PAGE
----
Many of the sometimes allegorical will take a passage regarding this clearly allegorical creature and then try and force a strictly literal interpretation on all the details given it.  Here the seven heads have to be literally seven, rather than understanding that symbolic or allegorical use of the number seven is in play (and the same for the 10 horns and seven crowns.  Revelation 12:3).  I find it quite compelling that many of these professed strict literalists (in reality #3s) then try and read significance into the numbers making horn or heads into nations or kingdoms, etc.  The inconsistency here goes against what they profess and flies in the face of their accusations of inconsistency against such as Calvin.

If they want to be fully literal, then "the beast coming out of the sea (Revelation 13:1)" would have to be a literal creature, akin to a mutant dinosaur (as it too has ten horns and seven heads).  As soon as they turn the beast into a person (i.e. the antichrist) or a confederacy of nations, versus a fearsome wild animal, they have already made the passage into an allegory (merely one limited by their preconceived notions).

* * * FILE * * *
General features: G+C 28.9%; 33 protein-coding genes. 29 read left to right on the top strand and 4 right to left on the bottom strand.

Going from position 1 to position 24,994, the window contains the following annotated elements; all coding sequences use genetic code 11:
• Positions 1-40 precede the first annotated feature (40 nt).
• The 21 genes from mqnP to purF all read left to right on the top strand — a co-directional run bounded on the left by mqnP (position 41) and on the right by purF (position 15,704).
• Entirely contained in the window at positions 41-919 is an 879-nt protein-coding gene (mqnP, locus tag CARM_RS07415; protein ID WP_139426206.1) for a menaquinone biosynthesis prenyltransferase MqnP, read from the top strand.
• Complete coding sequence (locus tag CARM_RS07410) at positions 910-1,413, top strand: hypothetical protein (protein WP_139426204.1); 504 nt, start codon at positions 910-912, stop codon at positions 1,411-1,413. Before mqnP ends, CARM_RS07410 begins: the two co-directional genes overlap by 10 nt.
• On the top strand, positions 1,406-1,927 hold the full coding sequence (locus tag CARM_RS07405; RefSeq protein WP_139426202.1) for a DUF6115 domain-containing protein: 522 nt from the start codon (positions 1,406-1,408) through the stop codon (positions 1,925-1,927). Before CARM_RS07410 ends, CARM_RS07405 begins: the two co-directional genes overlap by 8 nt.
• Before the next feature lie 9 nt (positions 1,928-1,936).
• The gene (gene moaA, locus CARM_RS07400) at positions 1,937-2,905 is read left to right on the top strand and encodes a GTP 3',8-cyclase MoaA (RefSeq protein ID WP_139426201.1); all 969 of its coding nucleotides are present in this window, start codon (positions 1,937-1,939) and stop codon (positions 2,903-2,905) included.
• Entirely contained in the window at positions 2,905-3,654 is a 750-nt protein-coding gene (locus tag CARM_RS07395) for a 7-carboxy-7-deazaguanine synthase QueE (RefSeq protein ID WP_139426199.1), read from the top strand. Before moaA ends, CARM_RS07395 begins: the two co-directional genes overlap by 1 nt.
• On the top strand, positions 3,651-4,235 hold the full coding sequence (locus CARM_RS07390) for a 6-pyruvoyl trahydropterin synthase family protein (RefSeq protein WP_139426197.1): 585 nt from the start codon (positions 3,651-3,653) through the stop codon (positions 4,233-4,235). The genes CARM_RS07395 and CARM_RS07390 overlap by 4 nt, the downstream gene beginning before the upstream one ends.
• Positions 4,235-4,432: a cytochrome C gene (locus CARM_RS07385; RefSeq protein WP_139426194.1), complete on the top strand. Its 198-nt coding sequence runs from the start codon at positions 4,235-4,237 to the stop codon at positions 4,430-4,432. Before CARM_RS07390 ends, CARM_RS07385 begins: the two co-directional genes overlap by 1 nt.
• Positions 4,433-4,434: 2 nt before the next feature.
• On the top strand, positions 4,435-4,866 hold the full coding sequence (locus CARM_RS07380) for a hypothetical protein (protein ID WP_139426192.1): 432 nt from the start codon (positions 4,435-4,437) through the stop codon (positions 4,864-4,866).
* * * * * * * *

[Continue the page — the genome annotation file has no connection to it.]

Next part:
In a volume filled with allegorical usage of numbers and illustrative creatures and objects, not to mention a plethora of "looks-like" descriptive statements, the burden is on the interpreter to prove (by the context of the passage and the book) that 1000 years (in regards to a Millennium) is not being used in similar figurative manner.  To claim it literal if the author's intent is figurative or representative is to distort the meaning of the text and, in so doing, it does not literally present what the text means.  

The onus is on MacArthur to show how Calvin is misusing specific scriptures, if he is at all.  Overly broad charges of willfully abandoning proper hermeneutics, without contextual specifics, must be dismissed:

... with all due respect to the distinguished Reformer [Calvin], there is no good reason to change our hermeneutic when we encounter biblical prophecy. We ought to interpret prophecy the same way we interpret history, as a record of events that will happen just as they are revealed. (John MacArthur, "Calvinism, Prophecy, and Premillennialism, May 18, 2015)